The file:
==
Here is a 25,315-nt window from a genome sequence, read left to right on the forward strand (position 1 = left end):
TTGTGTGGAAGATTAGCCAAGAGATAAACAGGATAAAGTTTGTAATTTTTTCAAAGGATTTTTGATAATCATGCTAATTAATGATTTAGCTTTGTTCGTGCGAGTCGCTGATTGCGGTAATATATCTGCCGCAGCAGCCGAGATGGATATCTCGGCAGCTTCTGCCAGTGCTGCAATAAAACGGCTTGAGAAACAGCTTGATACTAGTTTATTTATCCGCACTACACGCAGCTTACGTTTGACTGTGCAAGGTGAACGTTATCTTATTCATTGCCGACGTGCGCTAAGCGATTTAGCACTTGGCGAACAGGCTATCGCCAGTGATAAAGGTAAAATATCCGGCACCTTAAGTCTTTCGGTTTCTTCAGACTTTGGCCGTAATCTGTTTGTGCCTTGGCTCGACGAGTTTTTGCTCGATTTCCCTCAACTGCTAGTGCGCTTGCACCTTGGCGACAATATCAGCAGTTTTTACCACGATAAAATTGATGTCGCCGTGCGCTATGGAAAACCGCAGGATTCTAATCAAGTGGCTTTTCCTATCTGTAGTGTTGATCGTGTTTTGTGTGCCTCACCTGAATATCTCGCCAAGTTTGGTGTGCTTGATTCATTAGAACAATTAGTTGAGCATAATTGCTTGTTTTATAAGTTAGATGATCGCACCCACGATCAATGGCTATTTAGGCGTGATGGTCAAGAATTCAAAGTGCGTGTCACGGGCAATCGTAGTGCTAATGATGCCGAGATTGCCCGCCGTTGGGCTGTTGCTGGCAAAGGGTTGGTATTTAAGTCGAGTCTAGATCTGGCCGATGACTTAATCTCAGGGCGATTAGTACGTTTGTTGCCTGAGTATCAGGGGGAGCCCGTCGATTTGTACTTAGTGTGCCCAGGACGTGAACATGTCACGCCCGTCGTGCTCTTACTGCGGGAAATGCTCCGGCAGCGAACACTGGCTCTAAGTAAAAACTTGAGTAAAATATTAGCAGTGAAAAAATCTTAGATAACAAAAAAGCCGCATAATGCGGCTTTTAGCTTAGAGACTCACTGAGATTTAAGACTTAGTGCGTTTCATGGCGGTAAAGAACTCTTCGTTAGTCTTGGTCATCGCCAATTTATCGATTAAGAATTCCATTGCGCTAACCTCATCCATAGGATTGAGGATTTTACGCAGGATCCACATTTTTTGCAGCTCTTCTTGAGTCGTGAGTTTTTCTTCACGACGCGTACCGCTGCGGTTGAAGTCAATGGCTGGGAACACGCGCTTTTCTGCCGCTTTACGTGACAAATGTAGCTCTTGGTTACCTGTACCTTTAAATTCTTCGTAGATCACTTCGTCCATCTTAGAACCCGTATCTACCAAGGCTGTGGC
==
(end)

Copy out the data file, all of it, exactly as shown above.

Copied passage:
Here is a 25,315-nt window from a genome sequence, read left to right on the forward strand (position 1 = left end):
TTGTGTGGAAGATTAGCCAAGAGATAAACAGGATAAAGTTTGTAATTTTTTCAAAGGATTTTTGATAATCATGCTAATTAATGATTTAGCTTTGTTCGTGCGAGTCGCTGATTGCGGTAATATATCTGCCGCAGCAGCCGAGATGGATATCTCGGCAGCTTCTGCCAGTGCTGCAATAAAACGGCTTGAGAAACAGCTTGATACTAGTTTATTTATCCGCACTACACGCAGCTTACGTTTGACTGTGCAAGGTGAACGTTATCTTATTCATTGCCGACGTGCGCTAAGCGATTTAGCACTTGGCGAACAGGCTATCGCCAGTGATAAAGGTAAAATATCCGGCACCTTAAGTCTTTCGGTTTCTTCAGACTTTGGCCGTAATCTGTTTGTGCCTTGGCTCGACGAGTTTTTGCTCGATTTCCCTCAACTGCTAGTGCGCTTGCACCTTGGCGACAATATCAGCAGTTTTTACCACGATAAAATTGATGTCGCCGTGCGCTATGGAAAACCGCAGGATTCTAATCAAGTGGCTTTTCCTATCTGTAGTGTTGATCGTGTTTTGTGTGCCTCACCTGAATATCTCGCCAAGTTTGGTGTGCTTGATTCATTAGAACAATTAGTTGAGCATAATTGCTTGTTTTATAAGTTAGATGATCGCACCCACGATCAATGGCTATTTAGGCGTGATGGTCAAGAATTCAAAGTGCGTGTCACGGGCAATCGTAGTGCTAATGATGCCGAGATTGCCCGCCGTTGGGCTGTTGCTGGCAAAGGGTTGGTATTTAAGTCGAGTCTAGATCTGGCCGATGACTTAATCTCAGGGCGATTAGTACGTTTGTTGCCTGAGTATCAGGGGGAGCCCGTCGATTTGTACTTAGTGTGCCCAGGACGTGAACATGTCACGCCCGTCGTGCTCTTACTGCGGGAAATGCTCCGGCAGCGAACACTGGCTCTAAGTAAAAACTTGAGTAAAATATTAGCAGTGAAAAAATCTTAGATAACAAAAAAGCCGCATAATGCGGCTTTTAGCTTAGAGACTCACTGAGATTTAAGACTTAGTGCGTTTCATGGCGGTAAAGAACTCTTCGTTAGTCTTGGTCATCGCCAATTTATCGATTAAGAATTCCATTGCGCTAACCTCATCCATAGGATTGAGGATTTTACGCAGGATCCACATTTTTTGCAGCTCTTCTTGAGTCGTGAGTTTTTCTTCACGACGCGTACCGCTGCGGTTGAAGTCAATGGCTGGGAACACGCGCTTTTCTGCCGCTTTACGTGACAAATGTAGCTCTTGGTTACCTGTACCTTTAAATTCTTCGTAGATCACTTCGTCCATCTTAGAACCCGTATCTACCAAGGCTGTGGC